June 31st, 2012
Constructing the combustion chamber in the workshop
I have very much enjoyed the past month working and living in Bluefields. I have been working for the San Francisco-based company blueEnergy, which focuses on implementing renewable energy, water quality programs, and other development initiatives in Bluefields and its surrounding communities. The Caribbean coast is the poorest region in the country, lacking infrastructure, access to clean water, basic sanitation, and energy.The designing and implementation of efficient cook stoves is a new avenue that blueEnergy is pursuing. According to the World Health Organization nearly 2 million people (mostly women and children) worldwide die from complications attributable to smoke inhalation from cooking and other forms of burning solid fuels. The majority of the country’s population cooks over open wood fires, including the communities surrounding Bluefields.
The bulk of my time has been spent researching efficiency concepts and features, locating the proper materials for construction, and working on my design. Efficient cook stoves are capable of using 50% less wood mitigating deforestation impacts on local forests and reducing smoke emissions. The most important feature is constructing the combustion chamber with the proper insulative materials to maximize heat transfer as opposed to heat absorption. The placement and spacing of the combustion chamber and other gas channels must be calculated in accordance to the size of the pots that will be used, and must have a proportionate cross sectional area to maximize air and gas flow rate.
After interviewing several potential beneficiaries I have chosen to build the stove for a family of 5 nearby the blueEnergy office. This family cooks solely with wood, which they collect themselves from a nearby forest that is a 30 minutes away. The mother cooks in an enclosed space on a traditional cook stove which consists of the pot being placed over three stones with the firewood placed underneath. These traditional cook stoves require a lot of wood because the heat generated is not concentrated and escapes around the sides of the pot. The mother expressed concern about the smoke inhalation because her young children are always nearby and often times there is enough smoke produced to cause discomfort while she is cooking.The stove will heat two pots at once, though there will be reduced smoke emissions, l will also construct a chimney to channel smoke up and out of the kitchen. I have enjoyed the design and building process and look forward to seeing my project come into fruition.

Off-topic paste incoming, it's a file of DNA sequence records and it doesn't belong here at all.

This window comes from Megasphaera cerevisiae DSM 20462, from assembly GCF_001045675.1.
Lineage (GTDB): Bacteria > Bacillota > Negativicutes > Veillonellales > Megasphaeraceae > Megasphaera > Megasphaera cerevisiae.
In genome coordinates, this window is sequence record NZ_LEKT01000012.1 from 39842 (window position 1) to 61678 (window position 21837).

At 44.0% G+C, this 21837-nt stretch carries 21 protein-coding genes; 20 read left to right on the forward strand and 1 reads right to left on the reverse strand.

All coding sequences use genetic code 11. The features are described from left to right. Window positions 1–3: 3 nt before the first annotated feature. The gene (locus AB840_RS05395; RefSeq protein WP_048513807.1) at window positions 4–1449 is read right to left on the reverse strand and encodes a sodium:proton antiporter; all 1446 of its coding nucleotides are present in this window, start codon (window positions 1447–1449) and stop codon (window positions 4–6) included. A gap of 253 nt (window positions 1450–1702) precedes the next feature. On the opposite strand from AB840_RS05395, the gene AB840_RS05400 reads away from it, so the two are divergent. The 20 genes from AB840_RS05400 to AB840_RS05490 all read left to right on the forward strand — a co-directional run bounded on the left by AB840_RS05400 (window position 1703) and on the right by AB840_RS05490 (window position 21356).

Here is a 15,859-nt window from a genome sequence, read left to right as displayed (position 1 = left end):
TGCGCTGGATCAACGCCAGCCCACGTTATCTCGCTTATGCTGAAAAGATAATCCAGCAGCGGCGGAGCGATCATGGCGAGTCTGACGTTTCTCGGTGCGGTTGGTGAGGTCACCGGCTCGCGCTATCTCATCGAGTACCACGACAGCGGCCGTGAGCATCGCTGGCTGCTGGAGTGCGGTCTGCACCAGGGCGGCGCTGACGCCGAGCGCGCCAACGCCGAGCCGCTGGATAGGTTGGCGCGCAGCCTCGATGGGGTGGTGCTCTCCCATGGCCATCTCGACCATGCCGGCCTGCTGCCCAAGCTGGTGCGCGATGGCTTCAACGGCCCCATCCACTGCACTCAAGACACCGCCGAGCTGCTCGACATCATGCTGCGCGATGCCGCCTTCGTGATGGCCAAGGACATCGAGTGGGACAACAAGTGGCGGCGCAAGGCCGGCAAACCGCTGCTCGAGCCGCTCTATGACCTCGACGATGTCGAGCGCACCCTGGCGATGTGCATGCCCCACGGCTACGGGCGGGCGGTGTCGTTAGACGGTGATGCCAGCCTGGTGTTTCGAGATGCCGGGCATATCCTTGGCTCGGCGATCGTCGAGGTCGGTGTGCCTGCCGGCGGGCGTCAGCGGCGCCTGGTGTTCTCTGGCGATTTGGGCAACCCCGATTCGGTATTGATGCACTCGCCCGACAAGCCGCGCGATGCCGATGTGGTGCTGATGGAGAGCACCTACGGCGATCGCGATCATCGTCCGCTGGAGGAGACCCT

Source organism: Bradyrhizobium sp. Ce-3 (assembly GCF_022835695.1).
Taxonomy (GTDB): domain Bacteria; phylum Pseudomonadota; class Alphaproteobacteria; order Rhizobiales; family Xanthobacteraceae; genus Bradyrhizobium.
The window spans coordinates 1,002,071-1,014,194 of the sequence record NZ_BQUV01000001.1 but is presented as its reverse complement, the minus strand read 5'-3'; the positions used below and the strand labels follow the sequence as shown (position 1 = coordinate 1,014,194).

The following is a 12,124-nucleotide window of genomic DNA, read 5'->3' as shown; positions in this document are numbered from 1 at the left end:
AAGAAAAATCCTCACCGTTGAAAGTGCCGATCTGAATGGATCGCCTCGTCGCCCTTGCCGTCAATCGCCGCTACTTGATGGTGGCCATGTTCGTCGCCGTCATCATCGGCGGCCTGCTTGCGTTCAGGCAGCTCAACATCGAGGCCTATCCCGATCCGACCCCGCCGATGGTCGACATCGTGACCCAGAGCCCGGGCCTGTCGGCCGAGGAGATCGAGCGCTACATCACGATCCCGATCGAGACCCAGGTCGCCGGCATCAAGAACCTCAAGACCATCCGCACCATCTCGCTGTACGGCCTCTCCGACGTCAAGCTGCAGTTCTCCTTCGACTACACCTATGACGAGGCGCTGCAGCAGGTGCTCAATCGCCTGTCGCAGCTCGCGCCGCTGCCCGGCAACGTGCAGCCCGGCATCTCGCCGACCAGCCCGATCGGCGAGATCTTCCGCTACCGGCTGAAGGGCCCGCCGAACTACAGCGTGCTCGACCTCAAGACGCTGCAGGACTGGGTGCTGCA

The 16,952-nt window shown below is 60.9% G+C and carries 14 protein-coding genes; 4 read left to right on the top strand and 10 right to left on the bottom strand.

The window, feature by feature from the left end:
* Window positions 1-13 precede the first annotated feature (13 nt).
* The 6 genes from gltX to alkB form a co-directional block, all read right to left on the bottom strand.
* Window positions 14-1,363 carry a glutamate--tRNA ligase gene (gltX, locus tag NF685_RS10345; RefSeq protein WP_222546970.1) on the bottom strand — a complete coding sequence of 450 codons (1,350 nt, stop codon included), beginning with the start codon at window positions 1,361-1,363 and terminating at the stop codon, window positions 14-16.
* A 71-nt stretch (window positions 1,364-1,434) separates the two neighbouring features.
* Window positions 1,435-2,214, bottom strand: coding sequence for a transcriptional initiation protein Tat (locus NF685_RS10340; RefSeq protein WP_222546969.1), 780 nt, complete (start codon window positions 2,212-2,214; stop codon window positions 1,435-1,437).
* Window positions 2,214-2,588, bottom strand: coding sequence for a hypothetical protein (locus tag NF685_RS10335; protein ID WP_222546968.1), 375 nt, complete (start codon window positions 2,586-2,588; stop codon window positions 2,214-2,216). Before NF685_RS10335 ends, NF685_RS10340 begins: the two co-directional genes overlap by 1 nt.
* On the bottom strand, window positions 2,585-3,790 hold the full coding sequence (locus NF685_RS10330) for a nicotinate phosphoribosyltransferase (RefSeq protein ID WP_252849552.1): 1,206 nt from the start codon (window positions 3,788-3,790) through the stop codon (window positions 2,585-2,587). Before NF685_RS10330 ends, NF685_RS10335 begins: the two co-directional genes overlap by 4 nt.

A few blueEnergy team members and the volunteers for the solar system rewiring
A few weeks ago I spent 4 days in a jungle reserve, rewiring a previous solar install. The solar system powers a two story house, a workshop, and a separate multiuse room. We replaced all the wiring within the house as well as installed conduit, junction boxes, lights, switches and outlets. I also installed a lighting arrestor to protect the system’s components against power surges from lightening and other erratic variations in the power supply. It was a great experience learning to wire an entire house, especially one in the jungle! I also spent half a day at the nearby agroforestry school, to take data on their cooking fuel consumption. The school currently houses and feeds 150 students, due to the large amount of food that is produced, the kitchen is always filled with smoke and generates excessive heat which can make cooking even more difficult. The organization which runs the school FADCANIC, has plans to redo the kitchen with a more efficient cooking system in the near future. The next few weeks I will be helping to write a proposal for them and researching larger scale designs. As I am completing my project I will write a manual for construction, and work on a designing a protocol to implement and evaluate future cook stove initiatives.